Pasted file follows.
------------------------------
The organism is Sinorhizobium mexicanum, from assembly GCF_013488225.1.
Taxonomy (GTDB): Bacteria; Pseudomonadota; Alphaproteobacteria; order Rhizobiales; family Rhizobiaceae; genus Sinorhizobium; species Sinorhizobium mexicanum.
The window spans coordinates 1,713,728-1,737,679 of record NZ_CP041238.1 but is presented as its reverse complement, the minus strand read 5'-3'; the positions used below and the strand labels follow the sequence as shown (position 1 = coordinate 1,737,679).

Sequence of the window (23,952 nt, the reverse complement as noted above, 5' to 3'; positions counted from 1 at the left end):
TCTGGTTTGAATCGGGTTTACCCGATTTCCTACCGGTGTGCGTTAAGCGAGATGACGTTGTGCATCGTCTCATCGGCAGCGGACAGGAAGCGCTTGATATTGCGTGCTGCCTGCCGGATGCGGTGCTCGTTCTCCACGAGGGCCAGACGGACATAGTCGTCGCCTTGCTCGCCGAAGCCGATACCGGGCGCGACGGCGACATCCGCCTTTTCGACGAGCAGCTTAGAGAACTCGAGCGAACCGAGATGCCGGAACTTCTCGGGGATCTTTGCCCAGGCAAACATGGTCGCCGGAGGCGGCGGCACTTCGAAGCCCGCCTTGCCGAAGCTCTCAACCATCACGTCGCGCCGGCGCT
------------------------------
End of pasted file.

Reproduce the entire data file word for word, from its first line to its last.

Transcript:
The organism is Sinorhizobium mexicanum, from assembly GCF_013488225.1.
Taxonomy (GTDB): Bacteria; Pseudomonadota; Alphaproteobacteria; order Rhizobiales; family Rhizobiaceae; genus Sinorhizobium; species Sinorhizobium mexicanum.
The window spans coordinates 1,713,728-1,737,679 of record NZ_CP041238.1 but is presented as its reverse complement, the minus strand read 5'-3'; the positions used below and the strand labels follow the sequence as shown (position 1 = coordinate 1,737,679).

Sequence of the window (23,952 nt, the reverse complement as noted above, 5' to 3'; positions counted from 1 at the left end):
TCTGGTTTGAATCGGGTTTACCCGATTTCCTACCGGTGTGCGTTAAGCGAGATGACGTTGTGCATCGTCTCATCGGCAGCGGACAGGAAGCGCTTGATATTGCGTGCTGCCTGCCGGATGCGGTGCTCGTTCTCCACGAGGGCCAGACGGACATAGTCGTCGCCTTGCTCGCCGAAGCCGATACCGGGCGCGACGGCGACATCCGCCTTTTCGACGAGCAGCTTAGAGAACTCGAGCGAACCGAGATGCCGGAACTTCTCGGGGATCTTTGCCCAGGCAAACATGGTCGCCGGAGGCGGCGGCACTTCGAAGCCCGCCTTGCCGAAGCTCTCAACCATCACGTCGCGCCGGCGCT